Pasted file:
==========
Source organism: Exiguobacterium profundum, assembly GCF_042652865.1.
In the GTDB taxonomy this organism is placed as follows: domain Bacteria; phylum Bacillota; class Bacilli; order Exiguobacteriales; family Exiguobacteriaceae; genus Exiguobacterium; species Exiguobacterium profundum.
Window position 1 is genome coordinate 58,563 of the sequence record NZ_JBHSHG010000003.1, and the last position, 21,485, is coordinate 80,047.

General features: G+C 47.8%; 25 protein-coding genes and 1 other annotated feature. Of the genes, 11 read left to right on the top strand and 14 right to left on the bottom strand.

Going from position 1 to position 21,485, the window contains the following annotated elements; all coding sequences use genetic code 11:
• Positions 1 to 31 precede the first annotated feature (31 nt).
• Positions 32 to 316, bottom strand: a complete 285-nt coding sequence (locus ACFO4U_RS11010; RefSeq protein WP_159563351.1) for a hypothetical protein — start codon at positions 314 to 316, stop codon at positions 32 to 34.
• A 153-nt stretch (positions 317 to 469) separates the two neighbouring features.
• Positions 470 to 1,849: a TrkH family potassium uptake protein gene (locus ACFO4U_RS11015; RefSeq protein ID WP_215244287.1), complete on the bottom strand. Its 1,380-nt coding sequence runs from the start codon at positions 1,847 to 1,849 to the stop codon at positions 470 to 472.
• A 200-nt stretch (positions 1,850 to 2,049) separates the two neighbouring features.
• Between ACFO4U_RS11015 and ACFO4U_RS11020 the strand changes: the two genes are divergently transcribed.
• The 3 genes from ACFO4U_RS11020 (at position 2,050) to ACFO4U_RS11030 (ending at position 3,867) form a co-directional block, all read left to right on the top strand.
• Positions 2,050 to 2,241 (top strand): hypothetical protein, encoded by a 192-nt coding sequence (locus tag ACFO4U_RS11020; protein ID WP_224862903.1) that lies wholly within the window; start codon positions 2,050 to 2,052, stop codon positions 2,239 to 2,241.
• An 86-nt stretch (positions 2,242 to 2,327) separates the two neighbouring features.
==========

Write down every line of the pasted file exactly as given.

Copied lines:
Source organism: Exiguobacterium profundum, assembly GCF_042652865.1.
In the GTDB taxonomy this organism is placed as follows: domain Bacteria; phylum Bacillota; class Bacilli; order Exiguobacteriales; family Exiguobacteriaceae; genus Exiguobacterium; species Exiguobacterium profundum.
Window position 1 is genome coordinate 58,563 of the sequence record NZ_JBHSHG010000003.1, and the last position, 21,485, is coordinate 80,047.

General features: G+C 47.8%; 25 protein-coding genes and 1 other annotated feature. Of the genes, 11 read left to right on the top strand and 14 right to left on the bottom strand.

Going from position 1 to position 21,485, the window contains the following annotated elements; all coding sequences use genetic code 11:
• Positions 1 to 31 precede the first annotated feature (31 nt).
• Positions 32 to 316, bottom strand: a complete 285-nt coding sequence (locus ACFO4U_RS11010; RefSeq protein WP_159563351.1) for a hypothetical protein — start codon at positions 314 to 316, stop codon at positions 32 to 34.
• A 153-nt stretch (positions 317 to 469) separates the two neighbouring features.
• Positions 470 to 1,849: a TrkH family potassium uptake protein gene (locus ACFO4U_RS11015; RefSeq protein ID WP_215244287.1), complete on the bottom strand. Its 1,380-nt coding sequence runs from the start codon at positions 1,847 to 1,849 to the stop codon at positions 470 to 472.
• A 200-nt stretch (positions 1,850 to 2,049) separates the two neighbouring features.
• Between ACFO4U_RS11015 and ACFO4U_RS11020 the strand changes: the two genes are divergently transcribed.
• The 3 genes from ACFO4U_RS11020 (at position 2,050) to ACFO4U_RS11030 (ending at position 3,867) form a co-directional block, all read left to right on the top strand.
• Positions 2,050 to 2,241 (top strand): hypothetical protein, encoded by a 192-nt coding sequence (locus tag ACFO4U_RS11020; protein ID WP_224862903.1) that lies wholly within the window; start codon positions 2,050 to 2,052, stop codon positions 2,239 to 2,241.
• An 86-nt stretch (positions 2,242 to 2,327) separates the two neighbouring features.